Where is Neo when you need him? We don't have an answer for that, but Morpheus has been making an appearance on some business PCs, just not in the manner you might think. His mug is part of a message that is delivered by a new ransomware strain called "MegaCortex," which is a misspelled reference to MetaCortex, the faceless software company in The Matrix where Neo worked at.
This is not the kind of sequel or reboot that fans might have been hoping for. Security outfit Sophos says it recently saw a "jolt of life" from this ransomware strain, with a spike in the number of attacks around the world, including Canada, France, Ireland, Italy, the Netherlands, and the United States. Those behind MegaCortex are employing "sophisticated techniques" to infect systems.
According to Sophos, MegaCortex uses a "convoluted infection methodology," leveraging "both automated and manual components." Initial analysis appears to reveal a high amount of automation to infect as many users as possible, the company says.
"In attacks we’ve investigated, the attackers used a common red-team attack tool script to invoke a meterpreter reverse shell in the victim’s environment. From the reverse shell, the infection chain uses PowerShell scripts, batch files from remote servers, and commands that only trigger the malware to drop encrypted secondary executable payloads (that had been embedded in the initial dropped malware) on specified machines," Sophos explains.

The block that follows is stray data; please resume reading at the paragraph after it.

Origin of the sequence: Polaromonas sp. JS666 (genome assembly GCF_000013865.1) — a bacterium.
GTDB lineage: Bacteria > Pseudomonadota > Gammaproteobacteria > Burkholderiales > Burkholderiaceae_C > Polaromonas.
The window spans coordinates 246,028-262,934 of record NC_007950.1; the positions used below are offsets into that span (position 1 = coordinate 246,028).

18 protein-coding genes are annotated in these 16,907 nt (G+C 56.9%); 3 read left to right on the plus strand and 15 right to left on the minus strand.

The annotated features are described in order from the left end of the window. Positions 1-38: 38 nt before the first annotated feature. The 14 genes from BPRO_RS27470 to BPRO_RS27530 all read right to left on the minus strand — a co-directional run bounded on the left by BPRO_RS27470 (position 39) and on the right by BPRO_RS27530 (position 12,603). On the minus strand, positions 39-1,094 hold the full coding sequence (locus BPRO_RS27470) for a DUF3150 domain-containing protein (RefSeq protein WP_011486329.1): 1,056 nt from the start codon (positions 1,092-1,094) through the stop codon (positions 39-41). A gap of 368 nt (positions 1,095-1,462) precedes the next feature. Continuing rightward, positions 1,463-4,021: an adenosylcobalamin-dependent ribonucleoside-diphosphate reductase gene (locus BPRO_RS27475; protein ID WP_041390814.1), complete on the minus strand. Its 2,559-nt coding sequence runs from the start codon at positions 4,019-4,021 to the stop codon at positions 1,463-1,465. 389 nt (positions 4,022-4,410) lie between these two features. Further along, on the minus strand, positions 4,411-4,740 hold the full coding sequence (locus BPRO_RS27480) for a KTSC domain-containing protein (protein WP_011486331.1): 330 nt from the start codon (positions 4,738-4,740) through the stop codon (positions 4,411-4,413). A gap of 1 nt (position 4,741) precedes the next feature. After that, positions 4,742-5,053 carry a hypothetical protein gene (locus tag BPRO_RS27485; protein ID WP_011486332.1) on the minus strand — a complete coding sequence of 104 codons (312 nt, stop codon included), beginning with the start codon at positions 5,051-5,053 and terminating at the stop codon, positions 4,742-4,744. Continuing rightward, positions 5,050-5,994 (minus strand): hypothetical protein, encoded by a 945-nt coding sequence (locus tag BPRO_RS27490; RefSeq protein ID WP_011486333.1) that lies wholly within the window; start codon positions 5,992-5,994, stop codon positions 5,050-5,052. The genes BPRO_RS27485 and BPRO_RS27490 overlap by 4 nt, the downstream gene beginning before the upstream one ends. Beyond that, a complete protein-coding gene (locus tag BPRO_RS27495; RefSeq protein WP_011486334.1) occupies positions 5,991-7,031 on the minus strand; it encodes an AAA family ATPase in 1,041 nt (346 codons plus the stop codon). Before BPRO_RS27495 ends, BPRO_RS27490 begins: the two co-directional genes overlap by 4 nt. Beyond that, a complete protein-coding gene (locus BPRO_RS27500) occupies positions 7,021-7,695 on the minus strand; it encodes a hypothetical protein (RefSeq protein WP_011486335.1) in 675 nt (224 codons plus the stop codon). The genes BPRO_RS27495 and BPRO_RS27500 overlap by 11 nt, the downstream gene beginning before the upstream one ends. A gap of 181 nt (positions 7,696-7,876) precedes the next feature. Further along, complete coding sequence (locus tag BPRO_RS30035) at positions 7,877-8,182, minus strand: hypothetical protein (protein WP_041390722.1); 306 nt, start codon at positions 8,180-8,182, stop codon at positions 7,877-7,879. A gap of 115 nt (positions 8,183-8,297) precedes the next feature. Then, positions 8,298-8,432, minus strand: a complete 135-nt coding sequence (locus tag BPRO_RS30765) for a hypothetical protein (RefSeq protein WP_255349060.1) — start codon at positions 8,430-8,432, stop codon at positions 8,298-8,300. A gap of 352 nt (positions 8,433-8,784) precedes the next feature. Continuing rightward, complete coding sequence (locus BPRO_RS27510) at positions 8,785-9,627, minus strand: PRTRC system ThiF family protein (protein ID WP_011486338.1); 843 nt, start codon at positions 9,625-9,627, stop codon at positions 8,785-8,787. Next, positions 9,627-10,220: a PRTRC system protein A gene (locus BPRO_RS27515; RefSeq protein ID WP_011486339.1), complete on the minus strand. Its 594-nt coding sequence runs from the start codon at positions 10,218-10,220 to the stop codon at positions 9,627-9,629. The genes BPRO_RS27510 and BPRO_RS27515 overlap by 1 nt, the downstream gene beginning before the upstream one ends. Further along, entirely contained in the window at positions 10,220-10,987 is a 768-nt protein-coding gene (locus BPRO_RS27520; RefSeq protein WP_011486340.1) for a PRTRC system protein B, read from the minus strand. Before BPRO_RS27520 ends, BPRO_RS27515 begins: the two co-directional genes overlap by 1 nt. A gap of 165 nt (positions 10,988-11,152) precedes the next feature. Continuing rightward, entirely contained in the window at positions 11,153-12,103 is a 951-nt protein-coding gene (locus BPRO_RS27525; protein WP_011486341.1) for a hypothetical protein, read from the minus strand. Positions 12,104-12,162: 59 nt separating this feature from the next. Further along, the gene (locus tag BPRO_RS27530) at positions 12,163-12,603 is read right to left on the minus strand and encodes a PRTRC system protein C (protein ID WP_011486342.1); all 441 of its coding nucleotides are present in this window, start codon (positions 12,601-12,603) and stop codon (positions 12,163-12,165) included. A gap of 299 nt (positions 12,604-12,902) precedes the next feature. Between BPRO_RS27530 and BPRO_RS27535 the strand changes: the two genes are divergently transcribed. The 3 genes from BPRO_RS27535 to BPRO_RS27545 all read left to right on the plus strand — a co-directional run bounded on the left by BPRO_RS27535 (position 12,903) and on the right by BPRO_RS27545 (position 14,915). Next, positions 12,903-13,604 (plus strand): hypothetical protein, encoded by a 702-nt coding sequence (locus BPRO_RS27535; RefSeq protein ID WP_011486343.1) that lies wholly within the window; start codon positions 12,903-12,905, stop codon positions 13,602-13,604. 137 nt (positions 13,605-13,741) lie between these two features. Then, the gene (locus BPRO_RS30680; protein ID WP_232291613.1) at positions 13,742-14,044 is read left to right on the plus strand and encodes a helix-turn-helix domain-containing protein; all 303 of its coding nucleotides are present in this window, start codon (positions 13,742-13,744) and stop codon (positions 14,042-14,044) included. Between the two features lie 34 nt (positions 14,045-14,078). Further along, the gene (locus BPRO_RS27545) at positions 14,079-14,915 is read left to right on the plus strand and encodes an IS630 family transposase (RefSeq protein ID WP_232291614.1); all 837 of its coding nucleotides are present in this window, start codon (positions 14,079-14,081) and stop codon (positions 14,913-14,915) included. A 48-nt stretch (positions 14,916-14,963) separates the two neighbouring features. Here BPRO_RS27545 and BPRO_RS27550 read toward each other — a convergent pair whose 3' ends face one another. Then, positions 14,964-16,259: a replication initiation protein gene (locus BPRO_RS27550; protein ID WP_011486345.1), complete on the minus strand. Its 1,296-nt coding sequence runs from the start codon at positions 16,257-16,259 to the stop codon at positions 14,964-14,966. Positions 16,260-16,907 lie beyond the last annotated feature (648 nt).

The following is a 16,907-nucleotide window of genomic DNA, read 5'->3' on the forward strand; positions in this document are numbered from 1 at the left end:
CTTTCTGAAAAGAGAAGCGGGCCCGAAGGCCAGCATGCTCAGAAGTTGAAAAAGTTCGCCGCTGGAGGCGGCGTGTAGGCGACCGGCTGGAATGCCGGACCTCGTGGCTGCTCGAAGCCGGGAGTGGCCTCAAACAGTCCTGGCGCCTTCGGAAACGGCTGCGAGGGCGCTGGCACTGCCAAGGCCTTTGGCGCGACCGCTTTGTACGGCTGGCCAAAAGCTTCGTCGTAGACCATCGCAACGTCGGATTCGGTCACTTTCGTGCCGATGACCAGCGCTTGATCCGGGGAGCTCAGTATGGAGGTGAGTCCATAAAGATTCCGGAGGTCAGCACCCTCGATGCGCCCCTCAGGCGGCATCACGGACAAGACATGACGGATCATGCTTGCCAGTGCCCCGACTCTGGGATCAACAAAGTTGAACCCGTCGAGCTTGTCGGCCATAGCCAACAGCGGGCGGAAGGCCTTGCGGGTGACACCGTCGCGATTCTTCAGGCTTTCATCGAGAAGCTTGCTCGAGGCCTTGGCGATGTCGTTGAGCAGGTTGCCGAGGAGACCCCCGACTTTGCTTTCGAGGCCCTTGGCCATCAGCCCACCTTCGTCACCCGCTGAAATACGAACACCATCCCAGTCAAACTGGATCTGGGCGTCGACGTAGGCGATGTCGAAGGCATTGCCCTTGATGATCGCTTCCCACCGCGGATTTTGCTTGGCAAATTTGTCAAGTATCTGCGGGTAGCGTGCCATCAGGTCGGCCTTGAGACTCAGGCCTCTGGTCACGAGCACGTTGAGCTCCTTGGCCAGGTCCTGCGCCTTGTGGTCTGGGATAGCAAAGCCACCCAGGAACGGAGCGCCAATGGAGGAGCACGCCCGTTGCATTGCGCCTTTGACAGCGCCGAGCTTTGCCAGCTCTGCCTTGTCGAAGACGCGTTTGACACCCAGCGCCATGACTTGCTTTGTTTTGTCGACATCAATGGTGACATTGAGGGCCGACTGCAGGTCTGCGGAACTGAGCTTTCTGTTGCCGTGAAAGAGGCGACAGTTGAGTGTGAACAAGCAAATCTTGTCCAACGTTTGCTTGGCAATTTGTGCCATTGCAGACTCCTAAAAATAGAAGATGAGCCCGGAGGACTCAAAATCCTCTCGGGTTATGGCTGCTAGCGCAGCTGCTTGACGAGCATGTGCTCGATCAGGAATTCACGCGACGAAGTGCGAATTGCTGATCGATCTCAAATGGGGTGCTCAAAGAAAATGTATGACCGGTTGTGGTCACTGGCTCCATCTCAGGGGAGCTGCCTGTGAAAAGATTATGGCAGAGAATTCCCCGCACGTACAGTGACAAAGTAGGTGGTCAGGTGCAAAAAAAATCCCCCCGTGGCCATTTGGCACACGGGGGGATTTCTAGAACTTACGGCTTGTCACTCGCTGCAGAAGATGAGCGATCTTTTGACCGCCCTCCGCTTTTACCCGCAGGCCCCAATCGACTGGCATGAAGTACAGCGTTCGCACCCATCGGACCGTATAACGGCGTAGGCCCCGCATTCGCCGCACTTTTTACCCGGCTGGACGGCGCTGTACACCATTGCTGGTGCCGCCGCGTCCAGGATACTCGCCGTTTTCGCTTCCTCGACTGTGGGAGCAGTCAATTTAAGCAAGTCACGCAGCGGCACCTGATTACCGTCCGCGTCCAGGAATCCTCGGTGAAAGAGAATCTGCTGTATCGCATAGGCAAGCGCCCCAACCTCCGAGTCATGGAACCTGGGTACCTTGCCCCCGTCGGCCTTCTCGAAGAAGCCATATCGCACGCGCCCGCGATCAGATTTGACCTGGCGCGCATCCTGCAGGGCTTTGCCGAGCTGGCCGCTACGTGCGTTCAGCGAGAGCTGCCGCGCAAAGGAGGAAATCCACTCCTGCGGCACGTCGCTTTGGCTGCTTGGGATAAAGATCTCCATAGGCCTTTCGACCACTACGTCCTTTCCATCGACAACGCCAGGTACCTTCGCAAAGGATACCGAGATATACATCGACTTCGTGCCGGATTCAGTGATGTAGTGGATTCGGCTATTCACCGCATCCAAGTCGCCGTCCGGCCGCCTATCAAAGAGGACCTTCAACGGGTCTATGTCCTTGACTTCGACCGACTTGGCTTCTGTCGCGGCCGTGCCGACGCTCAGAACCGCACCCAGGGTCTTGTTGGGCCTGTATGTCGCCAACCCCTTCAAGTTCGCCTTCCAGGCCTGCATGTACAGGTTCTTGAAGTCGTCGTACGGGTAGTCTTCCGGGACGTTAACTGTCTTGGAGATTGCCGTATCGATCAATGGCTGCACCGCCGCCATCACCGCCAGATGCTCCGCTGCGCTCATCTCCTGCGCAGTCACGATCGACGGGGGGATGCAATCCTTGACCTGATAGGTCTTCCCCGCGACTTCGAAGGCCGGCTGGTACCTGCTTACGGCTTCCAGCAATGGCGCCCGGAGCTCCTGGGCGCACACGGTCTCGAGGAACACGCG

In at least one instance, it appears the attacker obtained an administrator's login credentials to launch an an attack from a domain controller inside an enterprise network. This is a particularly nasty strain that also employs the use of a long batch file to terminate running programs and kill a large number of services, most of which appear to be related to security.
Those infected see a picture of actor Laurence Fishburne portraying Morpheus, with a message that reads as though the character in The Matrix is saying it.
"We ensure that the only way to retrieve your data swiftly and securely is with our software. Restoration of your data requires a private key which only we possess. Don't waste your time and money purchasing third-party software, without the private key they are useless," the message reads.
Interestingly, Sophos says there is a strong correlation between MegaCortex and the recently reported Qakbot (also known as Qbot) password stealing malware, along with another called Emotet. The company says anyone seeing alerts for either should take it as a high priority to address.
"Both of those bots can be used to distribute other malware, and it's possible that's how the MegaCortex infections got their start," Sophos says.
It's not clear how much the culprits are seeking when demanding a ransom. On the bright side, they're not asking anyone to swallow a choice of pills, which we highly advise avoiding if ever presented with the option.